I want to make a custom loss function of MSE Loss by doing GMM computation for the result.

The MSE Loss will be computed using the GMM result and target value.

Here is my code

class StyleLoss(nn.Module):

```
def __init__(self, target_feature, ncomp, initial_mus, initial_covs, initial_priors):
super(StyleLoss, self).__init__()
self.gmm = GMM(ncomp, initial_mus, initial_covs, initial_priors)
self.target, self.log_likelihood_target = self.gmm.inference(target_feature)
self.target = torch.tensor(self.target, dtype=torch.float).to(device)
def forward(self, ctx, input_style):
input_style = input_style.detach().cpu().numpy()
image_batch, image_channels, image_height, image_width = input_style.shape
input_style_reshaped = np.reshape(input_style, (-1, image_channels))
self.input_gmm, self.log_likelihood_input = self.gmm.inference(input_style_reshaped)
self.input_gmm = torch.tensor(self.input_gmm, dtype=torch.float).to(device)
self.loss = F.mse_loss(self.input_gmm, self.target)
self.loss = torch.tensor(self.loss, requires_grad=True, dtype=torch.float).to(device)
input_style = torch.tensor(input_style, dtype=torch.float).to(device)
return input_style
```

I have read many discussion forum posts but still doesn’t get the proper method to make this custom loss function, because when I do it this, the gradient will not be calculated. Hope everyone can help me. Bunch of thanks before !

You are detaching the tensors from the computation graph by recreating new tensors in particular here:

```
input_style = input_style.detach().cpu().numpy()
...
self.loss = torch.tensor(self.loss, requires_grad=False, dtype=torch.float).to(device)
input_style = torch.tensor(input_style, dtype=torch.float).to(device)
```

Try to use the output of the functions directly without recreating tensors.

If you need to change the data type, use `.float()`

or `to()`

.

I have used the direct output from the F.mse_loss function, but the result doesn’t have grad_fn= when I print out the output. Will it be a problem?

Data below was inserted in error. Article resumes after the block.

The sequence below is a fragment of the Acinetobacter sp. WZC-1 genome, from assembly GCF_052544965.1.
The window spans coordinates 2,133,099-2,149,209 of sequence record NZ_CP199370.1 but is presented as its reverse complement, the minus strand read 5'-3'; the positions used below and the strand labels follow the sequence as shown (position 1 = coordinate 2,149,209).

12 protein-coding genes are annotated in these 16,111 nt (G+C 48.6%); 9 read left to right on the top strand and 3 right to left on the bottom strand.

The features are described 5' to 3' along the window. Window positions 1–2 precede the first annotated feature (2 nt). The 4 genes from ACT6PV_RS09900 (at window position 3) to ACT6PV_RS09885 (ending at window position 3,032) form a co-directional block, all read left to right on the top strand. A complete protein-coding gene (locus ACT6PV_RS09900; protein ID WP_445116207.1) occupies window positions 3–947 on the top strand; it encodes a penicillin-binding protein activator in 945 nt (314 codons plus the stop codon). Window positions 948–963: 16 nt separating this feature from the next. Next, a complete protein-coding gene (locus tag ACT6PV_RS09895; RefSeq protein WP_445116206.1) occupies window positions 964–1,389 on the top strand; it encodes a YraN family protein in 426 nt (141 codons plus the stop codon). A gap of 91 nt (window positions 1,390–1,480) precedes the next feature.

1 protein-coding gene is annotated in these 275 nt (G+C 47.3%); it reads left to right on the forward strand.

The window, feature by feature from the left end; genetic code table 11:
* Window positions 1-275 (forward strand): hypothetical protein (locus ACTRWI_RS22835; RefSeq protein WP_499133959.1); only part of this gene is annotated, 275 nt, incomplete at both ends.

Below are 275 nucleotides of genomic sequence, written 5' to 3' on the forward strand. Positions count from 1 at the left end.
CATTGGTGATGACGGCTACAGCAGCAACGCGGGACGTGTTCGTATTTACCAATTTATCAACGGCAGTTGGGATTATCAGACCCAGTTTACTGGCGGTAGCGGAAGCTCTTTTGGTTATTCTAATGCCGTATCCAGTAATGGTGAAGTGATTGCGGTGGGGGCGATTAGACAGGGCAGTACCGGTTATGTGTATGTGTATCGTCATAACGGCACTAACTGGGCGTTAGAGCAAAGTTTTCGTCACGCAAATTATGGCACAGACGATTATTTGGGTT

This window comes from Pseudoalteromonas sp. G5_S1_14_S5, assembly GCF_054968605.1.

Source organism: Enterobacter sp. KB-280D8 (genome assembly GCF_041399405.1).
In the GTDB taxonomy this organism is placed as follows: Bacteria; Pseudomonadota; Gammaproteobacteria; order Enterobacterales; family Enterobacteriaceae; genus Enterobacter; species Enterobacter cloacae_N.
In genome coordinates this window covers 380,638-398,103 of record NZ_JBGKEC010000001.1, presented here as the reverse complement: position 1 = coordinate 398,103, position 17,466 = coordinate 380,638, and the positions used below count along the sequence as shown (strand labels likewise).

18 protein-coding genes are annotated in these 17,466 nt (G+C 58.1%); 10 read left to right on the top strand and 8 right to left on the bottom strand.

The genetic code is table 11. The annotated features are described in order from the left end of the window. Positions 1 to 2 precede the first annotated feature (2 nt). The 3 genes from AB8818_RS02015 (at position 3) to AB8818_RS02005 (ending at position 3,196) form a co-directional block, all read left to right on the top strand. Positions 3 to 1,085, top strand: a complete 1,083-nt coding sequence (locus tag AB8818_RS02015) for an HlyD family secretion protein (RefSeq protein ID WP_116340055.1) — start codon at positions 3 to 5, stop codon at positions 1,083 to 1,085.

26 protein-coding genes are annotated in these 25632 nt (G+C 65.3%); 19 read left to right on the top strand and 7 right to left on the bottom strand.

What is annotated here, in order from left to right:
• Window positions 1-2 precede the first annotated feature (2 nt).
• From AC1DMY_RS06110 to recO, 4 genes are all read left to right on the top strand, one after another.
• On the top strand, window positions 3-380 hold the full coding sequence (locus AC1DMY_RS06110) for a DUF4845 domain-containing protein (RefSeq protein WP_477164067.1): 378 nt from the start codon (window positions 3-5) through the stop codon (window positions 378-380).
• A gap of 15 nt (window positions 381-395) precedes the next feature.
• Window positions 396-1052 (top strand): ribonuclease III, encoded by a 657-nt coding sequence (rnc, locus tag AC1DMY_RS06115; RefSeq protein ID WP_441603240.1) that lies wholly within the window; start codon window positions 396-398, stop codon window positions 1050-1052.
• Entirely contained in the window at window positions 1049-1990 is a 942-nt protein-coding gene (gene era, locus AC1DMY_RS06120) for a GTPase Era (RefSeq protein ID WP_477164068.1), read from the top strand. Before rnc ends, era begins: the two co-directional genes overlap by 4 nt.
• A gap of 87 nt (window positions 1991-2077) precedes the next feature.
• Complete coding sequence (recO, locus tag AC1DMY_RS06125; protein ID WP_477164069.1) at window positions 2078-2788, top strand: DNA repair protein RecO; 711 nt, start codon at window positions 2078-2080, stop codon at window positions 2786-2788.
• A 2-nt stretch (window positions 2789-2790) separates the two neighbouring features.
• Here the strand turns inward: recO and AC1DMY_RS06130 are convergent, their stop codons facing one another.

def forward(self, input_style):

```
# GMM = GMM(input)
input_style = input_style.detach().numpy()
image_batch, image_channels, image_height, image_width = input_style.shape
input_style_reshaped = np.reshape(input_style, (-1, image_channels))
self.input_gmm, self.log_likelihood_input = self.gmm.inference(input_style_reshaped)
self.input_gmm = torch.tensor(self.input_gmm, dtype=torch.float).to(device)
self.loss = F.mse_loss(self.input_gmm, self.target).to(device)
input_style = torch.tensor(input_style, dtype=torch.float).to(device)
print('self.loss : ', self.loss)
return input_style
```

Print out result

self.loss : tensor(0.0224)

self.loss : tensor(0.0195)

`self.input_gmm`

was also detached in the line before.

The general rule is, as long as you use PyTorch functions, don’t detach the tensors (via recreating new tensors, calling `.detach()`

or `item()`

), Autograd will be able to track the computation graph and calculate the gradients.

Sorry I haven’t mentioned this before. The result of

`input_gmm, self.log_likelihood_input = self.gmm.inference(input_style_reshaped)`

is numpy array for both the `input_gmm`

and `self.log_likelihood`

.

Therefore, when I do the

`F.mse_loss(self.input_gmm, self.target).to(device)`

,the computation can’t be calculated because one of them is in numpy array type. How to counter that?

You could try to use PyTorch methods, if the numpy equivalents are available, or you would have to write a custom `autograd.Function`

with the forward and backward pass manually.

Could you post the method so that we can have a look, which numpy ops you are using?

Did you mean the

self.gmm.inference() function looks like? It basically code that is only using pure numpy

class GMM:

```
def __init__(self, ncomp, initial_mus, initial_covs, initial_priors):
self.ncomp = ncomp
self.mus = np.asarray(initial_mus)
self.covs = np.asarray(initial_covs)
self.priors = np.asarray(initial_priors)
def inference(self, datas): # E-step
unnormalized_probs = []
if type(datas) == torch.Tensor:
datas = datas.cpu().numpy()
for i in range(self.ncomp):
mu, cov, prior = self.mus[i, :], self.covs[i, :, :], self.priors[i]
# multivariate_normal.pdf is a function from Scipy to calculate
# multivariate normal distribution because our data is 3 dimension
unnormalized_prob = prior * multivariate_normal.pdf(datas, mean=mu, cov=cov, allow_singular=True)
unnormalized_probs.append(np.expand_dims(unnormalized_prob, -1))
preds = np.concatenate(unnormalized_probs, axis=1)
log_likelihood = np.sum(preds, axis=1)
log_likelihood = np.sum(np.log(log_likelihood))
preds = preds / np.sum(preds, axis=1, keepdims=True)
return np.asarray(preds), log_likelihood
```

I also try to follow the tutorial of making forward and backward pass manually, but I’m confused, in my case which part I should save into the `ctx.save_for_backward`

function and how can I make the backward function.

You would have to derive the backward formula manually and save all tensors needed in the backward calculations in `ctx`

.

However, just by skimming through the code, it seems you could swap the numpy calls for their PyTorch equivalent.

Thank you for your explanation, and I’m thinking to make it in PyTorch code.

That would be the easiest way.

Let us know, if you get stuck somewhere or have trouble finding the matching PyTorch function for your numpy code.